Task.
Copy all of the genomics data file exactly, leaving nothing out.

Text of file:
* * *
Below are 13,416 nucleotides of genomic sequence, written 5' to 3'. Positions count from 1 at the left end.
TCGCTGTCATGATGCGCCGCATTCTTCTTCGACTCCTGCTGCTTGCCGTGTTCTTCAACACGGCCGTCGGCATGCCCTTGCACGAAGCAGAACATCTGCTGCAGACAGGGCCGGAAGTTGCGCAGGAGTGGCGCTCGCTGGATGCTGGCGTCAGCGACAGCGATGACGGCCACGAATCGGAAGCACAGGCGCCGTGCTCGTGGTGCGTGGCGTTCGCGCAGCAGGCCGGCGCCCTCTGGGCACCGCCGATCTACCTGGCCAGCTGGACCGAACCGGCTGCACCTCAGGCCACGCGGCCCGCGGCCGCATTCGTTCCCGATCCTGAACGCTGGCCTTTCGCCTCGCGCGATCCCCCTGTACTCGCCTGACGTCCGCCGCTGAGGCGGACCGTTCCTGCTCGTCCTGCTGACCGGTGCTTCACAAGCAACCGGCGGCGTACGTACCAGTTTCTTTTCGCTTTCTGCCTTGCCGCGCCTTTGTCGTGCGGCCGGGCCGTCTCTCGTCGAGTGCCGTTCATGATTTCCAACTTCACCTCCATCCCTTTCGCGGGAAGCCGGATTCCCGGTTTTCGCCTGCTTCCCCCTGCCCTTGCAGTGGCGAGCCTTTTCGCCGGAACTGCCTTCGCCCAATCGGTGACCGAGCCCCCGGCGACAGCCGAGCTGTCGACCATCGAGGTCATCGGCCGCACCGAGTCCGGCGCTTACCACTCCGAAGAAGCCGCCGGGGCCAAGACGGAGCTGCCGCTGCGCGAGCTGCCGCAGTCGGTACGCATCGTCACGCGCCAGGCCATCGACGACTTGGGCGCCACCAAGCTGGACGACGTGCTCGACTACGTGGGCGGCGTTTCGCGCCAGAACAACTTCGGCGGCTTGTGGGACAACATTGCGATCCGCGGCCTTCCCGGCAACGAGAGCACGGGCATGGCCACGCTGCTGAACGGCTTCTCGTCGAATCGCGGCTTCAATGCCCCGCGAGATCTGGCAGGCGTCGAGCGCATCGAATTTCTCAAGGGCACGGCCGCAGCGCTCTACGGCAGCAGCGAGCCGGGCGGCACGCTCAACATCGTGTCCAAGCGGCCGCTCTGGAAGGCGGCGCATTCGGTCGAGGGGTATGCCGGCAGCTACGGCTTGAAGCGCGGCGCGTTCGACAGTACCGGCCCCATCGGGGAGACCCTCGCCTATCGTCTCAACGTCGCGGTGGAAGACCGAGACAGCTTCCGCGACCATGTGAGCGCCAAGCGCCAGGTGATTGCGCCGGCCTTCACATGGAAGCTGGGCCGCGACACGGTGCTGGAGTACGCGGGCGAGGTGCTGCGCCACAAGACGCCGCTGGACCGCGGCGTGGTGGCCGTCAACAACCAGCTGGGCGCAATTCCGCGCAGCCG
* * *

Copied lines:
Below are 13,416 nucleotides of genomic sequence, written 5' to 3'. Positions count from 1 at the left end.
TCGCTGTCATGATGCGCCGCATTCTTCTTCGACTCCTGCTGCTTGCCGTGTTCTTCAACACGGCCGTCGGCATGCCCTTGCACGAAGCAGAACATCTGCTGCAGACAGGGCCGGAAGTTGCGCAGGAGTGGCGCTCGCTGGATGCTGGCGTCAGCGACAGCGATGACGGCCACGAATCGGAAGCACAGGCGCCGTGCTCGTGGTGCGTGGCGTTCGCGCAGCAGGCCGGCGCCCTCTGGGCACCGCCGATCTACCTGGCCAGCTGGACCGAACCGGCTGCACCTCAGGCCACGCGGCCCGCGGCCGCATTCGTTCCCGATCCTGAACGCTGGCCTTTCGCCTCGCGCGATCCCCCTGTACTCGCCTGACGTCCGCCGCTGAGGCGGACCGTTCCTGCTCGTCCTGCTGACCGGTGCTTCACAAGCAACCGGCGGCGTACGTACCAGTTTCTTTTCGCTTTCTGCCTTGCCGCGCCTTTGTCGTGCGGCCGGGCCGTCTCTCGTCGAGTGCCGTTCATGATTTCCAACTTCACCTCCATCCCTTTCGCGGGAAGCCGGATTCCCGGTTTTCGCCTGCTTCCCCCTGCCCTTGCAGTGGCGAGCCTTTTCGCCGGAACTGCCTTCGCCCAATCGGTGACCGAGCCCCCGGCGACAGCCGAGCTGTCGACCATCGAGGTCATCGGCCGCACCGAGTCCGGCGCTTACCACTCCGAAGAAGCCGCCGGGGCCAAGACGGAGCTGCCGCTGCGCGAGCTGCCGCAGTCGGTACGCATCGTCACGCGCCAGGCCATCGACGACTTGGGCGCCACCAAGCTGGACGACGTGCTCGACTACGTGGGCGGCGTTTCGCGCCAGAACAACTTCGGCGGCTTGTGGGACAACATTGCGATCCGCGGCCTTCCCGGCAACGAGAGCACGGGCATGGCCACGCTGCTGAACGGCTTCTCGTCGAATCGCGGCTTCAATGCCCCGCGAGATCTGGCAGGCGTCGAGCGCATCGAATTTCTCAAGGGCACGGCCGCAGCGCTCTACGGCAGCAGCGAGCCGGGCGGCACGCTCAACATCGTGTCCAAGCGGCCGCTCTGGAAGGCGGCGCATTCGGTCGAGGGGTATGCCGGCAGCTACGGCTTGAAGCGCGGCGCGTTCGACAGTACCGGCCCCATCGGGGAGACCCTCGCCTATCGTCTCAACGTCGCGGTGGAAGACCGAGACAGCTTCCGCGACCATGTGAGCGCCAAGCGCCAGGTGATTGCGCCGGCCTTCACATGGAAGCTGGGCCGCGACACGGTGCTGGAGTACGCGGGCGAGGTGCTGCGCCACAAGACGCCGCTGGACCGCGGCGTGGTGGCCGTCAACAACCAGCTGGGCGCAATTCCGCGCAGCCG